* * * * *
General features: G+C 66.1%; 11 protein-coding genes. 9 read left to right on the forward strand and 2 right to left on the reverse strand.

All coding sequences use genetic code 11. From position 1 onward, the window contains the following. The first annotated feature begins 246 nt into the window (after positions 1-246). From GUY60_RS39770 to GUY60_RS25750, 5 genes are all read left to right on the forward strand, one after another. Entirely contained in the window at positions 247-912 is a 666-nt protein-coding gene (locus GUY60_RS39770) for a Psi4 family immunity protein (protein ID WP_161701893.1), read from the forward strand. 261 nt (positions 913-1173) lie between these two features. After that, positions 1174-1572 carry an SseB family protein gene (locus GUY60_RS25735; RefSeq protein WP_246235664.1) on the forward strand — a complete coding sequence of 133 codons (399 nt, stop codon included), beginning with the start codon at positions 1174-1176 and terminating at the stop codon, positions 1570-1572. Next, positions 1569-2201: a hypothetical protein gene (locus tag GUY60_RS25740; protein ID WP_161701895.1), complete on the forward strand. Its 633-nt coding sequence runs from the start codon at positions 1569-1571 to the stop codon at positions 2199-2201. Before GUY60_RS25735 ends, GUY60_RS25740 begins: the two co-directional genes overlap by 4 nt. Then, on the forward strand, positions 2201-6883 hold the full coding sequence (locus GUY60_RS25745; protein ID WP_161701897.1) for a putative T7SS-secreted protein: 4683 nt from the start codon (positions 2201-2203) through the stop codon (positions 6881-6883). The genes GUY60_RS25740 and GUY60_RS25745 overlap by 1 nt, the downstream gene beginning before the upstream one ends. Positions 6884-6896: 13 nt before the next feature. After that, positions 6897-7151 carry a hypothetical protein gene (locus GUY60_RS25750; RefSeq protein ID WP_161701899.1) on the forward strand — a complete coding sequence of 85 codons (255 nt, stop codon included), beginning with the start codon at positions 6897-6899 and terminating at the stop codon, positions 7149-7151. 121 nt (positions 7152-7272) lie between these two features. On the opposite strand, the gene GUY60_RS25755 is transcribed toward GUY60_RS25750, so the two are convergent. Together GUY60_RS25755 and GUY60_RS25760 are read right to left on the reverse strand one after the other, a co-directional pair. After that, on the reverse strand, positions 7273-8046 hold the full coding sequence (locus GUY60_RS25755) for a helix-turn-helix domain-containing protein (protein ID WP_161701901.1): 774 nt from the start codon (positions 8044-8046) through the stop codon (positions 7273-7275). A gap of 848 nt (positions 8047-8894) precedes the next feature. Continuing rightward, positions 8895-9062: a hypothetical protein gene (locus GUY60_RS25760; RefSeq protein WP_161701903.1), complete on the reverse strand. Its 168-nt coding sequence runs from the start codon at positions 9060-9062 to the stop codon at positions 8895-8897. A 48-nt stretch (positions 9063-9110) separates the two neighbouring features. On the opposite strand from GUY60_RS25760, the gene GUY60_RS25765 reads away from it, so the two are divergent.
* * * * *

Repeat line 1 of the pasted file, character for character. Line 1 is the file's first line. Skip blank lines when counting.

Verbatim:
General features: G+C 66.1%; 11 protein-coding genes. 9 read left to right on the forward strand and 2 right to left on the reverse strand.